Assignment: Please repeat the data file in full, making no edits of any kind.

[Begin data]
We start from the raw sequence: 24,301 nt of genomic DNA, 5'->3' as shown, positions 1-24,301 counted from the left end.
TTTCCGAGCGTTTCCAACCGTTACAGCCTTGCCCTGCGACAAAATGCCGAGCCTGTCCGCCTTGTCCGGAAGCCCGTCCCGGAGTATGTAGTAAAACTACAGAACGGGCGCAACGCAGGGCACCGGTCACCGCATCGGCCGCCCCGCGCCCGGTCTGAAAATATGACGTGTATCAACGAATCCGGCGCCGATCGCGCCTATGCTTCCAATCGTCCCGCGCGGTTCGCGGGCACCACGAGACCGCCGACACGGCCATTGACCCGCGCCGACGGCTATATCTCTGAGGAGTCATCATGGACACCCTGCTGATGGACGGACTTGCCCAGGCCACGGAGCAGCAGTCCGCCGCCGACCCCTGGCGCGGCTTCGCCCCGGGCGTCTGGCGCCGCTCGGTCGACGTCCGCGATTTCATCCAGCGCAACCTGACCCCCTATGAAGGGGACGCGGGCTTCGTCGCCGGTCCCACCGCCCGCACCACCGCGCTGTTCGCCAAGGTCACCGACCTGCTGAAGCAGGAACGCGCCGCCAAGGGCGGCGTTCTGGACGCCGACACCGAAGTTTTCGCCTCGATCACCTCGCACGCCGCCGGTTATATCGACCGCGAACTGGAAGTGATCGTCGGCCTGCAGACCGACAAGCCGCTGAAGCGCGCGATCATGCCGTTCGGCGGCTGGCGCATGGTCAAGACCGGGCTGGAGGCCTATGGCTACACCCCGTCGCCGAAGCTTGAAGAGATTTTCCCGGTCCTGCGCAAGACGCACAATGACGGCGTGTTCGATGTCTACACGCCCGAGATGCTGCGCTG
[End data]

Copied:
We start from the raw sequence: 24,301 nt of genomic DNA, 5'->3' as shown, positions 1-24,301 counted from the left end.
TTTCCGAGCGTTTCCAACCGTTACAGCCTTGCCCTGCGACAAAATGCCGAGCCTGTCCGCCTTGTCCGGAAGCCCGTCCCGGAGTATGTAGTAAAACTACAGAACGGGCGCAACGCAGGGCACCGGTCACCGCATCGGCCGCCCCGCGCCCGGTCTGAAAATATGACGTGTATCAACGAATCCGGCGCCGATCGCGCCTATGCTTCCAATCGTCCCGCGCGGTTCGCGGGCACCACGAGACCGCCGACACGGCCATTGACCCGCGCCGACGGCTATATCTCTGAGGAGTCATCATGGACACCCTGCTGATGGACGGACTTGCCCAGGCCACGGAGCAGCAGTCCGCCGCCGACCCCTGGCGCGGCTTCGCCCCGGGCGTCTGGCGCCGCTCGGTCGACGTCCGCGATTTCATCCAGCGCAACCTGACCCCCTATGAAGGGGACGCGGGCTTCGTCGCCGGTCCCACCGCCCGCACCACCGCGCTGTTCGCCAAGGTCACCGACCTGCTGAAGCAGGAACGCGCCGCCAAGGGCGGCGTTCTGGACGCCGACACCGAAGTTTTCGCCTCGATCACCTCGCACGCCGCCGGTTATATCGACCGCGAACTGGAAGTGATCGTCGGCCTGCAGACCGACAAGCCGCTGAAGCGCGCGATCATGCCGTTCGGCGGCTGGCGCATGGTCAAGACCGGGCTGGAGGCCTATGGCTACACCCCGTCGCCGAAGCTTGAAGAGATTTTCCCGGTCCTGCGCAAGACGCACAATGACGGCGTGTTCGATGTCTACACGCCCGAGATGCTGCGCTG